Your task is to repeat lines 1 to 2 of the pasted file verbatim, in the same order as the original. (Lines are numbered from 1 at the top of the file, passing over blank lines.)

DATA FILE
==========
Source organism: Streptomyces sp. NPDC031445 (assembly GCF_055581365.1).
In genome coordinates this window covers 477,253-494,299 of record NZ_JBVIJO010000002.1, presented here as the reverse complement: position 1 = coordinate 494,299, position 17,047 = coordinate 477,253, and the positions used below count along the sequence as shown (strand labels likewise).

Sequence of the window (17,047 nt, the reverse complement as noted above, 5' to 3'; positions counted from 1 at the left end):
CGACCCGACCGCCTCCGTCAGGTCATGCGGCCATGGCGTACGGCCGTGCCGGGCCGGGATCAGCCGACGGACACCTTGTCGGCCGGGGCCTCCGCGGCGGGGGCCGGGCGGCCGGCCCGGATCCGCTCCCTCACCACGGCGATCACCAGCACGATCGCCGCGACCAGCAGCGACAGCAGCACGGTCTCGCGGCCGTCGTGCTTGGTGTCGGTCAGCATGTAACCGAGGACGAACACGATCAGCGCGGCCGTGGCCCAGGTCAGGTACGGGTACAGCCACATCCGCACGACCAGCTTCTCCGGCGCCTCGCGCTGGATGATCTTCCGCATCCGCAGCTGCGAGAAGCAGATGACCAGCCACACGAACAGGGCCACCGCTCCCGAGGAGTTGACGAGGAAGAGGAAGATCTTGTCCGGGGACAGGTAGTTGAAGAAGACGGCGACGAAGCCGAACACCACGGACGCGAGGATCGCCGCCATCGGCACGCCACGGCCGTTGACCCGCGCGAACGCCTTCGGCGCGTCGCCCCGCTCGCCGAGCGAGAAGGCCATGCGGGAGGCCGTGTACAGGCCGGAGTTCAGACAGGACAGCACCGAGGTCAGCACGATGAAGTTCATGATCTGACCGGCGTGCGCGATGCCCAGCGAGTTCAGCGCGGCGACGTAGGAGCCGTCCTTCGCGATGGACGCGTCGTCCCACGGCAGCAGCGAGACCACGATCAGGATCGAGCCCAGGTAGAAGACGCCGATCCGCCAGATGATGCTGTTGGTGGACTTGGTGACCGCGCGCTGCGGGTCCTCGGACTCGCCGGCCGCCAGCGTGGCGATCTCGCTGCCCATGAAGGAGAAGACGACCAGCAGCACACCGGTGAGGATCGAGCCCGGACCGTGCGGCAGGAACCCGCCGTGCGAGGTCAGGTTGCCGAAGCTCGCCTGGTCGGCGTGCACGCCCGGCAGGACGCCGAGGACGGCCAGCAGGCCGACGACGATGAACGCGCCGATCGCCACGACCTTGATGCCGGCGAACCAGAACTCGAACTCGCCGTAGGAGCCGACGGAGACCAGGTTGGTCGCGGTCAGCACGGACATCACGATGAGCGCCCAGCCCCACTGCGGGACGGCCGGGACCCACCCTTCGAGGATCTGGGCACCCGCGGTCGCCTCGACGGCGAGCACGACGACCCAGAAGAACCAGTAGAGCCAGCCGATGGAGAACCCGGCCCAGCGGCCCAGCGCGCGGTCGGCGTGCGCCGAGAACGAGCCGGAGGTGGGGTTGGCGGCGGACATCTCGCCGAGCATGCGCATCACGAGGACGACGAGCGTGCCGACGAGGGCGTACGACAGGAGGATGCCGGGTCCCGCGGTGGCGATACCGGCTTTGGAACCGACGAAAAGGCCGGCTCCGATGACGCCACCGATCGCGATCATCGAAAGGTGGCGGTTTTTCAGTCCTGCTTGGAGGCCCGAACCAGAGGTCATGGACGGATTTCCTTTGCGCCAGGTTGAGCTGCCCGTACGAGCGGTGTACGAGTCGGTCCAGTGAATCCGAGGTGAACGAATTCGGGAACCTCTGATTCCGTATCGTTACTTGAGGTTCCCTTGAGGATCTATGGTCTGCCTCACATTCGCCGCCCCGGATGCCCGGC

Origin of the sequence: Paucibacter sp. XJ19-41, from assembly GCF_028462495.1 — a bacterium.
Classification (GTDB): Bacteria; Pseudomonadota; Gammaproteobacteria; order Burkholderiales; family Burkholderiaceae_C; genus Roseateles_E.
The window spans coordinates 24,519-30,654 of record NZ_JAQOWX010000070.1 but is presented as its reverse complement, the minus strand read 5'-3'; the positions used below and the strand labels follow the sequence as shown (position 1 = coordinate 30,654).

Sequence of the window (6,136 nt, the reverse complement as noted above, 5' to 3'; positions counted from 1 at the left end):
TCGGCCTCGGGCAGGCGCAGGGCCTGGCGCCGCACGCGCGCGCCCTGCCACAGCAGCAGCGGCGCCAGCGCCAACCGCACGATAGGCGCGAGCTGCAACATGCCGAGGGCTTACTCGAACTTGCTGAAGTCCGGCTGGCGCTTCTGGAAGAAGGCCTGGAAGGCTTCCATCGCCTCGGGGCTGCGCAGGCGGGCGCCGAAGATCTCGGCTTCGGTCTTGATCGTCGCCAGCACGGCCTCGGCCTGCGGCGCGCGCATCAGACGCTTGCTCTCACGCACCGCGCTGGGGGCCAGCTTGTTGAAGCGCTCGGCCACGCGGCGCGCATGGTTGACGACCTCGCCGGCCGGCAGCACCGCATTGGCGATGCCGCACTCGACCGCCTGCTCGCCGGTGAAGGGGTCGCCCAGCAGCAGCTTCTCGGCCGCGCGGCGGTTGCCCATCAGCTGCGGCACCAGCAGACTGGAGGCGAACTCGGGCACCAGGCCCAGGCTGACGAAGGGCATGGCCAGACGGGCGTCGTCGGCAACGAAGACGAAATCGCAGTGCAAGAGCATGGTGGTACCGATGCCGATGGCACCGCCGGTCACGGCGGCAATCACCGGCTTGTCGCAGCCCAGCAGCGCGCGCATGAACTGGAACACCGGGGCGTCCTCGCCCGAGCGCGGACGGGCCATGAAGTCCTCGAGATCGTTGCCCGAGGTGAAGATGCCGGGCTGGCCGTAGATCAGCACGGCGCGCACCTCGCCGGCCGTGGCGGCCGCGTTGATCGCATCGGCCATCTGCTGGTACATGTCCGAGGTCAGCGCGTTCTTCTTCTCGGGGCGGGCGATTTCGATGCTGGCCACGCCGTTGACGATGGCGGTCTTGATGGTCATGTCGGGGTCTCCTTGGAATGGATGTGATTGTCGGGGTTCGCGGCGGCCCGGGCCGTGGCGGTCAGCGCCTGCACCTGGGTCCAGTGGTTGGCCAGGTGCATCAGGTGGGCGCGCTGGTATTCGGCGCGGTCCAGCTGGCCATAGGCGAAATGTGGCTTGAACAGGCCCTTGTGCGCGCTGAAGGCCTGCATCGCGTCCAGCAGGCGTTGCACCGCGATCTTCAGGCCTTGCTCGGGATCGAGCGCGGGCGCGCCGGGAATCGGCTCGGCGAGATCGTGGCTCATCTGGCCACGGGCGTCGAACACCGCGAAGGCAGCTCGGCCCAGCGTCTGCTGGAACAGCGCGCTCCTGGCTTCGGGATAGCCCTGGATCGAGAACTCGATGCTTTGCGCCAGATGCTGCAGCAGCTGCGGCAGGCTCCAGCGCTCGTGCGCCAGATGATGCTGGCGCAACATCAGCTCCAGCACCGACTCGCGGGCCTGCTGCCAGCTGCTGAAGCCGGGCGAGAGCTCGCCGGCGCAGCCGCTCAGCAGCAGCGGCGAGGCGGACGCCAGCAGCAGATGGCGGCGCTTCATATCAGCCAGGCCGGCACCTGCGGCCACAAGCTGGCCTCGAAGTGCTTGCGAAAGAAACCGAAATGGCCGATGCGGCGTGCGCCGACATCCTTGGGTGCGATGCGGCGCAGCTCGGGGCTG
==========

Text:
Source organism: Streptomyces sp. NPDC031445 (assembly GCF_055581365.1).
In genome coordinates this window covers 477,253-494,299 of record NZ_JBVIJO010000002.1, presented here as the reverse complement: position 1 = coordinate 494,299, position 17,047 = coordinate 477,253, and the positions used below count along the sequence as shown (strand labels likewise).